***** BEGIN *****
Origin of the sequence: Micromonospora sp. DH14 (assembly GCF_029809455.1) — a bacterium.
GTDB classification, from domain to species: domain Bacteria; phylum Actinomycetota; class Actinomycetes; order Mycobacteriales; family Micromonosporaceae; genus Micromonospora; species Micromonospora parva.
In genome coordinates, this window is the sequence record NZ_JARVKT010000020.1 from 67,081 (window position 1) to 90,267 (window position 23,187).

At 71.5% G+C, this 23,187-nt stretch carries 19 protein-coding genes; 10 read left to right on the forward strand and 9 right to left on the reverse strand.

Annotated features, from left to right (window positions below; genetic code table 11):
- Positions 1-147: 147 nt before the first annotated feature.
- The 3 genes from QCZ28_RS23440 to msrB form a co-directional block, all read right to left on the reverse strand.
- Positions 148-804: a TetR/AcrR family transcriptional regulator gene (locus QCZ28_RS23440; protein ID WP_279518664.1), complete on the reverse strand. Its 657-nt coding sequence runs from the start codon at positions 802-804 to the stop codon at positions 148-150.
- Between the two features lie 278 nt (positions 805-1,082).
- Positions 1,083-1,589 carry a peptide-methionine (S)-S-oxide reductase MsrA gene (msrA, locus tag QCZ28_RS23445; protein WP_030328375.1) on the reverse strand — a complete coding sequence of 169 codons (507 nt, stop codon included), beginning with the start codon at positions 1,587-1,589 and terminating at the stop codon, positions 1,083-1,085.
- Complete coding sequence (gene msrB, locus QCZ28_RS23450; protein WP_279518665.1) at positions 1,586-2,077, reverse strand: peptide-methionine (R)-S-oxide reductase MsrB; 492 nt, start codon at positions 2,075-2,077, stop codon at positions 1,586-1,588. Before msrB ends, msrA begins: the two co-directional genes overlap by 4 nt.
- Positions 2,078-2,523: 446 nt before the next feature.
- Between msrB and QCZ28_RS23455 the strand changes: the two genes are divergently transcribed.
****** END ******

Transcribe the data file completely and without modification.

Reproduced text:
Origin of the sequence: Micromonospora sp. DH14 (assembly GCF_029809455.1) — a bacterium.
GTDB classification, from domain to species: domain Bacteria; phylum Actinomycetota; class Actinomycetes; order Mycobacteriales; family Micromonosporaceae; genus Micromonospora; species Micromonospora parva.
In genome coordinates, this window is the sequence record NZ_JARVKT010000020.1 from 67,081 (window position 1) to 90,267 (window position 23,187).

At 71.5% G+C, this 23,187-nt stretch carries 19 protein-coding genes; 10 read left to right on the forward strand and 9 right to left on the reverse strand.

Annotated features, from left to right (window positions below; genetic code table 11):
- Positions 1-147: 147 nt before the first annotated feature.
- The 3 genes from QCZ28_RS23440 to msrB form a co-directional block, all read right to left on the reverse strand.
- Positions 148-804: a TetR/AcrR family transcriptional regulator gene (locus QCZ28_RS23440; protein ID WP_279518664.1), complete on the reverse strand. Its 657-nt coding sequence runs from the start codon at positions 802-804 to the stop codon at positions 148-150.
- Between the two features lie 278 nt (positions 805-1,082).
- Positions 1,083-1,589 carry a peptide-methionine (S)-S-oxide reductase MsrA gene (msrA, locus tag QCZ28_RS23445; protein WP_030328375.1) on the reverse strand — a complete coding sequence of 169 codons (507 nt, stop codon included), beginning with the start codon at positions 1,587-1,589 and terminating at the stop codon, positions 1,083-1,085.
- Complete coding sequence (gene msrB, locus QCZ28_RS23450; protein WP_279518665.1) at positions 1,586-2,077, reverse strand: peptide-methionine (R)-S-oxide reductase MsrB; 492 nt, start codon at positions 2,075-2,077, stop codon at positions 1,586-1,588. Before msrB ends, msrA begins: the two co-directional genes overlap by 4 nt.
- Positions 2,078-2,523: 446 nt before the next feature.
- Between msrB and QCZ28_RS23455 the strand changes: the two genes are divergently transcribed.